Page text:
January 15, 2008
Bionic Arm Lets Stroke Victims Get a Grip
By PAT HAGAN
A NEW device implanted in the arm is helping stroke victims regain movement in their hands.The British invention means those left partly paralysed by strokes can hold a cup of tea, use a phone or even unscrew bottle tops using their previously disabled hand.
It works by sensing when the patient is moving forward to lift or grab something.
The implant then stimulates muscles in the arm so that the fingers automatically open.
Once the arm stops moving, the fingers snap shut again.
Called the STIMuGRIP, the implant has already been tested on three patients who suffered strokes during childhood and have been unable to move their affected hands for decades.
'They now spontaneously use their affected hand in daily life, whereas before they would ignore it,' said Dr Paul Taylor, who is leading trials on the device at the Functional Electrical Stimulation Centre, based at Salisbury Hospital.
'For one volunteer this is the first time in 47 years he has been able to use his damaged hand.' Stroke is the third most common cause of death in England and Wales, after heart disease and cancer.
It kills around 200 people every day and leaves thousands more disabled.
The NHS spends an estimated Pounds 2.8billion a year dealing with the aftermath of strokes.
Strokes occur when the blood supply to the brain is cut off due to a clot in a blood vessel in the head.
Many victims end up with paralysis down one side of the body, often leaving the hand permanently twisted at a 45 degree angle and the fingers curled up like a claw.
The new technology, designed by Herts-based firm FineTech Medical, follows on from an earlier invention by the same company to help stroke sufferers affected by 'drop foot', where they lose the power to lift their feet properly when walking.
To begin with, the patient has a general anaesthetic and a tiny receiver, no bigger than a two pence piece, is placed inside the forearm.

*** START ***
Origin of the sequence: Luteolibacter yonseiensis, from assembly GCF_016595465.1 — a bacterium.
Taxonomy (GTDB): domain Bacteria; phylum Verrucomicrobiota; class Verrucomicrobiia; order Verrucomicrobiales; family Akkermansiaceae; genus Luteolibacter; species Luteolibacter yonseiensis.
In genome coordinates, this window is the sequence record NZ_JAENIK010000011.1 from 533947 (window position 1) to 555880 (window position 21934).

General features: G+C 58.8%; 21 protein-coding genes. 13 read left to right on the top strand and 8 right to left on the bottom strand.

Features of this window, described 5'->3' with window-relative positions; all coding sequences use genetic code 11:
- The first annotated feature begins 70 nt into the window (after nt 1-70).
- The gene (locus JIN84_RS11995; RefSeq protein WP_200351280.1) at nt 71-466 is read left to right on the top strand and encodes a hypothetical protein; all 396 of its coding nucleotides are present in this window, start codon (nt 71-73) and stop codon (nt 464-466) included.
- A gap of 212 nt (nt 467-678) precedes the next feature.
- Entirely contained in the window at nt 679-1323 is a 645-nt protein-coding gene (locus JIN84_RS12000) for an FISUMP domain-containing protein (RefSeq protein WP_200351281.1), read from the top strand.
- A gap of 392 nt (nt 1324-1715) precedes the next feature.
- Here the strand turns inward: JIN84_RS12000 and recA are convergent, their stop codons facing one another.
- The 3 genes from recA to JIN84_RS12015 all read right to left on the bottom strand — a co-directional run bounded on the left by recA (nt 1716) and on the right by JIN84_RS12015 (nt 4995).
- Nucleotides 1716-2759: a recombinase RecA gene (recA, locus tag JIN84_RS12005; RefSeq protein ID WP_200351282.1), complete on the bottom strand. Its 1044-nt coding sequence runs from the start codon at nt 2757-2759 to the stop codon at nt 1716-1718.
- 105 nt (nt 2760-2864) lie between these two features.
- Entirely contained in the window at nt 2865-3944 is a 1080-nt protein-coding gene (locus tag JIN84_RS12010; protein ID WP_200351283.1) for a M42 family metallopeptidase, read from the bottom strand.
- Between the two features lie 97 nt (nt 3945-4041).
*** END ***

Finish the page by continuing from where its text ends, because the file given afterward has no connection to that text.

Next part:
Two electrodes attached to the receiver are then wired up to the muscles that control the wrist and fingers. ONCE the wound from the implant has healed, the patient wears an iPod-sized gadget around the arm, like they would a wristwatch.
Inside this is a device called an accelerometer, a computer chip that measures the body's rate of acceleration.
This is the same technology used in the hugely popular computer games console, the Nintendo Wii, where it senses the speed and force with which a player hits the imaginary tennis ball, or punches a boxing opponent.
In the STIMuGRIP, the accelerometer is programmed to respond only when the arm moves forwards and at certain speeds.
For stroke patients with limited feeling, the device might be triggered by using their upper body to lunge forward with the arm.
The accelerometer detects the movement and sends a signal through the skin to the implant, telling it to contract the muscles that work the wrist and fingers.
The implant does this by firing a small electrical impulse through the nerves connected to the muscle.
When the muscles contract, the wrist straightens and the fingers open.
Once the hand is next to the object being lifted, the patient stops moving. A split second later the fingers shut around it.
They only loosen their grip around the object when the arm is moved back again..